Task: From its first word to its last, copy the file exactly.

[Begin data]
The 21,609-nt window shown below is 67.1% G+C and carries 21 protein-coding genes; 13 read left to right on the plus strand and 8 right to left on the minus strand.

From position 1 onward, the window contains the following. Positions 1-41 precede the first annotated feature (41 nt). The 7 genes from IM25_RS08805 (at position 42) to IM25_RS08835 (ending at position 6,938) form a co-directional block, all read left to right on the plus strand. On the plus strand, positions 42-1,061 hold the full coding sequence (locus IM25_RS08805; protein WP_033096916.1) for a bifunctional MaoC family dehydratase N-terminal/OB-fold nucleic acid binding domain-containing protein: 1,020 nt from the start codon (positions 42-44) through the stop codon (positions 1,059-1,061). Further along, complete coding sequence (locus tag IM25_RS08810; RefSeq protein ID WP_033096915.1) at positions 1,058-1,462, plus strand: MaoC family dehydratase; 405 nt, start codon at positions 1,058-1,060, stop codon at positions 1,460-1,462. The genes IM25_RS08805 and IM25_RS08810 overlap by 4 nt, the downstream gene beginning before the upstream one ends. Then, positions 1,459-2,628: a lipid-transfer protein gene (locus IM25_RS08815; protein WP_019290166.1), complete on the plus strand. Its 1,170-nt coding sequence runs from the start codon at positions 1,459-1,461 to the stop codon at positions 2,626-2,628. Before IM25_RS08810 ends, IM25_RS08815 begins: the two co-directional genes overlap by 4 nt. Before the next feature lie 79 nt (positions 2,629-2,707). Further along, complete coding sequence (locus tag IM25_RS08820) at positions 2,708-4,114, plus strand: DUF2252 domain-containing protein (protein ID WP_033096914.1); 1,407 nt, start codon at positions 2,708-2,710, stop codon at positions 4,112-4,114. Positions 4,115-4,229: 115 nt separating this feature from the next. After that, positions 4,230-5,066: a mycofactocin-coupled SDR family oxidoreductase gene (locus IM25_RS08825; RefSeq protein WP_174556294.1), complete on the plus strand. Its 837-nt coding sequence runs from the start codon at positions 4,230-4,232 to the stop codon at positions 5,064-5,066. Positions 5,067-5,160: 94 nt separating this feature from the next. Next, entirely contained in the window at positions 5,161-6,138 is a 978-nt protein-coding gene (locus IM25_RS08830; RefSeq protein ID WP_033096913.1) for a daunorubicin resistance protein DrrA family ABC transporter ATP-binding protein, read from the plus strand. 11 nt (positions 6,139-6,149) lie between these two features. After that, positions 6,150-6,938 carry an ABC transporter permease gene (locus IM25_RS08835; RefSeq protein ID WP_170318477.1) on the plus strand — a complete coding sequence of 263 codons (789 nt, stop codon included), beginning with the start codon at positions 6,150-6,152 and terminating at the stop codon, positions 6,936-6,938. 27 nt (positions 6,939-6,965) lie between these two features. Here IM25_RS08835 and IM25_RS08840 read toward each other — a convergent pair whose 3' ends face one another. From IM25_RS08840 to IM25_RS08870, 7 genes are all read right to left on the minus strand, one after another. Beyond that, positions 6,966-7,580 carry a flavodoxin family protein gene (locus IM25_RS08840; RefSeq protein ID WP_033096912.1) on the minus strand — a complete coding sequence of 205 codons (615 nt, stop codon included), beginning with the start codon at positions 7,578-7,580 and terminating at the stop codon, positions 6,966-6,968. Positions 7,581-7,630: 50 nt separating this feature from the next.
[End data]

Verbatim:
The 21,609-nt window shown below is 67.1% G+C and carries 21 protein-coding genes; 13 read left to right on the plus strand and 8 right to left on the minus strand.

From position 1 onward, the window contains the following. Positions 1-41 precede the first annotated feature (41 nt). The 7 genes from IM25_RS08805 (at position 42) to IM25_RS08835 (ending at position 6,938) form a co-directional block, all read left to right on the plus strand. On the plus strand, positions 42-1,061 hold the full coding sequence (locus IM25_RS08805; protein WP_033096916.1) for a bifunctional MaoC family dehydratase N-terminal/OB-fold nucleic acid binding domain-containing protein: 1,020 nt from the start codon (positions 42-44) through the stop codon (positions 1,059-1,061). Further along, complete coding sequence (locus tag IM25_RS08810; RefSeq protein ID WP_033096915.1) at positions 1,058-1,462, plus strand: MaoC family dehydratase; 405 nt, start codon at positions 1,058-1,060, stop codon at positions 1,460-1,462. The genes IM25_RS08805 and IM25_RS08810 overlap by 4 nt, the downstream gene beginning before the upstream one ends. Then, positions 1,459-2,628: a lipid-transfer protein gene (locus IM25_RS08815; protein WP_019290166.1), complete on the plus strand. Its 1,170-nt coding sequence runs from the start codon at positions 1,459-1,461 to the stop codon at positions 2,626-2,628. Before IM25_RS08810 ends, IM25_RS08815 begins: the two co-directional genes overlap by 4 nt. Before the next feature lie 79 nt (positions 2,629-2,707). Further along, complete coding sequence (locus tag IM25_RS08820) at positions 2,708-4,114, plus strand: DUF2252 domain-containing protein (protein ID WP_033096914.1); 1,407 nt, start codon at positions 2,708-2,710, stop codon at positions 4,112-4,114. Positions 4,115-4,229: 115 nt separating this feature from the next. After that, positions 4,230-5,066: a mycofactocin-coupled SDR family oxidoreductase gene (locus IM25_RS08825; RefSeq protein WP_174556294.1), complete on the plus strand. Its 837-nt coding sequence runs from the start codon at positions 4,230-4,232 to the stop codon at positions 5,064-5,066. Positions 5,067-5,160: 94 nt separating this feature from the next. Next, entirely contained in the window at positions 5,161-6,138 is a 978-nt protein-coding gene (locus IM25_RS08830; RefSeq protein ID WP_033096913.1) for a daunorubicin resistance protein DrrA family ABC transporter ATP-binding protein, read from the plus strand. 11 nt (positions 6,139-6,149) lie between these two features. After that, positions 6,150-6,938 carry an ABC transporter permease gene (locus IM25_RS08835; RefSeq protein ID WP_170318477.1) on the plus strand — a complete coding sequence of 263 codons (789 nt, stop codon included), beginning with the start codon at positions 6,150-6,152 and terminating at the stop codon, positions 6,936-6,938. 27 nt (positions 6,939-6,965) lie between these two features. Here IM25_RS08835 and IM25_RS08840 read toward each other — a convergent pair whose 3' ends face one another. From IM25_RS08840 to IM25_RS08870, 7 genes are all read right to left on the minus strand, one after another. Beyond that, positions 6,966-7,580 carry a flavodoxin family protein gene (locus IM25_RS08840; RefSeq protein ID WP_033096912.1) on the minus strand — a complete coding sequence of 205 codons (615 nt, stop codon included), beginning with the start codon at positions 7,578-7,580 and terminating at the stop codon, positions 6,966-6,968. Positions 7,581-7,630: 50 nt separating this feature from the next.